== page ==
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The DeFeet Evo Disruptor socks are comfortable, breathable and very tall. While it's impossible for us to verify the claims aero savings, they're certainly compressive and well made. They probably look better than your shaved legs too, but wow, you're paying for the privilege.
The DeFeet Evo Disruptor socks make a lot of aero claims, including that a 'rider at the 0°& 5° yaw indicated an average reduction of eight watts when compared to standard bare shaved legs and outperformed other aero socks available in the road cycling market'.
Unfortunately the road.cc wind tunnel is having new carpet fitted and my personal facility only measures from 6° yaw, so I can neither confirm nor deny this.
What is obvious about the aero design is how high they rise – eight inches above the shoe line, which is only slightly shorter than football socks. They offer compression all the way up too, which is good for performance over time.
DeFeet has also added compression and support around the foot, to help with comfort on long rides, and used minimal stitching on the toe box to reduce irritation.
At £29.99, these are very expensive, even if the 8W saving is achievable in the real world. Their compressive nature and long-ride comfort are good, so they may be worth the investment on that basis, but even so they're hard to recommend when so many other options are far cheaper.
The Giro HRC+ merino socks are probably the closest for fair weather at £21.99, and they're lovely. Meanwhile, the M20 Merino Crew Compression Socks are also very comfortable, seamlessly constructed and £16.99. They're both several inches shorter than the Disruptor, though.
The DeFeet Evo Disruptor socks are well made, comfortable and usefully compressive all the way up to their unusually high cuffs. They may even make you go faster... perhaps your own wind tunnel will let you know?
Comfortable, very tall and usefully compressive, but extremely expensive
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road.cc test report
Make and model: DeFeet Evo Disruptor socks
Size tested: Large
Tell us what the product is for
DeFeet says: "DeFeetʼs newest aero sock technology, the Evo Disruptor, is thin, compressive and lightweight. The construction is defined by the finely knit fabric containing low profile, vertical striations to optimize aerodynamics."
Tell us some more about the technical aspects of the product?
Features the newest aero sock technology and is ideal for time trials and road races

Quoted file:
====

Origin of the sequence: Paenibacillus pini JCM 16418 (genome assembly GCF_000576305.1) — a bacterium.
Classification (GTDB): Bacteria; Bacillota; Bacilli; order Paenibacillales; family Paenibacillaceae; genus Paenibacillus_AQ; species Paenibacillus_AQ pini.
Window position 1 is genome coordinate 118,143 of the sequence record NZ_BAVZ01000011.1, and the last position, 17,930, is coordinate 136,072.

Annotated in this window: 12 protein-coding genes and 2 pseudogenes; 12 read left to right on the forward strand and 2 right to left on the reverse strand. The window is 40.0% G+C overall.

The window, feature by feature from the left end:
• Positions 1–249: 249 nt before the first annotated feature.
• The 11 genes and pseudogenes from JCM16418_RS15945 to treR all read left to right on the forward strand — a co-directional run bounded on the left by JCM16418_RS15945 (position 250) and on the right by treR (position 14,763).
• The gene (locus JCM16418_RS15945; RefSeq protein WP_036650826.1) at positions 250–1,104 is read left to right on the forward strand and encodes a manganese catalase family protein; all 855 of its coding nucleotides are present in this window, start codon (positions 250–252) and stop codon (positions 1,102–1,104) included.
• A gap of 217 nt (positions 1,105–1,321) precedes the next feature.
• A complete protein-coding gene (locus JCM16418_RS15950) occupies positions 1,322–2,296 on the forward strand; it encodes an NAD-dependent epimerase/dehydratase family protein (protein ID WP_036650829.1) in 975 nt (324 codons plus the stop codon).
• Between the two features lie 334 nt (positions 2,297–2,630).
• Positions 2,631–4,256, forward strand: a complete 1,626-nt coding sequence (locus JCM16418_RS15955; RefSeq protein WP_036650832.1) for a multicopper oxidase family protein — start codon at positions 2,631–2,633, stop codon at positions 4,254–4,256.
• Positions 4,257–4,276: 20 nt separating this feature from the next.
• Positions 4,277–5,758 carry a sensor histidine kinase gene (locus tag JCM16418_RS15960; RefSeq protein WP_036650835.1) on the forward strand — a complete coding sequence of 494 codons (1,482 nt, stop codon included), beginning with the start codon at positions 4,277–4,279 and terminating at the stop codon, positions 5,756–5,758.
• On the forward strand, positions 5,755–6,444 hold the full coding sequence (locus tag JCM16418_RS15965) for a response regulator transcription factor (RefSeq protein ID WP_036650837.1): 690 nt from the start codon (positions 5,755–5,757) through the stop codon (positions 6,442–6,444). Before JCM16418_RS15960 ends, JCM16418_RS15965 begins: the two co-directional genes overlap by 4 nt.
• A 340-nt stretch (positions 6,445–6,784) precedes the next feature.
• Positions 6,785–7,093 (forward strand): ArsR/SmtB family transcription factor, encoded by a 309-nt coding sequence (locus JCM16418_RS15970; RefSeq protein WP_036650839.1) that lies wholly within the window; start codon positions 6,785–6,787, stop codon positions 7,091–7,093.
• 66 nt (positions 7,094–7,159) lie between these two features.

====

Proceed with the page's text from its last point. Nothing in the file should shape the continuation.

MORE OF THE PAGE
Breathable and moisture-wicking, designed to dry fast inside securely fitted cycling shoes
Thin, lightweight, and compressive for support and secure fit on the foot
No feel toe seam
Machine wash cold, tumble dry low. No bleach, softeners or harsh detergents.
50% Nylon, 39% Polyester, 11% Lycra
Well made with minimal seams.
I have no way of testing the aero credentials, but the compression is impressive.
Reinforcement on the heel and sole means they're likely to last a long time.
The material is soft and the lack of seams reduces the chances of chafing.
How easy is the product to care for? How did it respond to being washed?
Wash at 30 degrees without issue.
Tell us how the product performed overall when used for its designed purpose
They perform well.
Tell us what you particularly liked about the product
Tell us what you particularly disliked about the product
They are expensive.
How does the price compare to that of similar products in the market, including ones recently tested on road.cc?
They're expensive! The Giro HRC+ are probably the closest for fair weather socks at £22, and they're merino yet a full £8 cheaper.
Did you enjoy using the product? Yes
Would you consider buying the product? Maybe
Would you recommend the product to a friend? Maybe
Use this box to explain your overall score
These are comfortable, well made and promise to make you faster, but the latter claim is unverifiable and the price is even higher than the cuffs. They're great to wear, but almost twice the price of some very good socks, leaving them just good overall.
About the tester
I usually ride: CAAD13 My best bike is: Cannondale Supersix Evo
I've been riding for: 5-10 years I ride: Every day I would class myself as: Expert
I regularly do the following types of riding: commuting, club rides, sportives, general fitness riding, fixed/singlespeed, mtb,
George spends his days helping companies deal with their cycling commuting challenges with his company Cycling for Work. He has been writing for Road.cc since 2014.
When he is not writing about cycling, he is either out on his bike cursing not living in the countryside or boring anybody who will listen about the latest pro peloton/cycling tech/cycling infrastructure projects.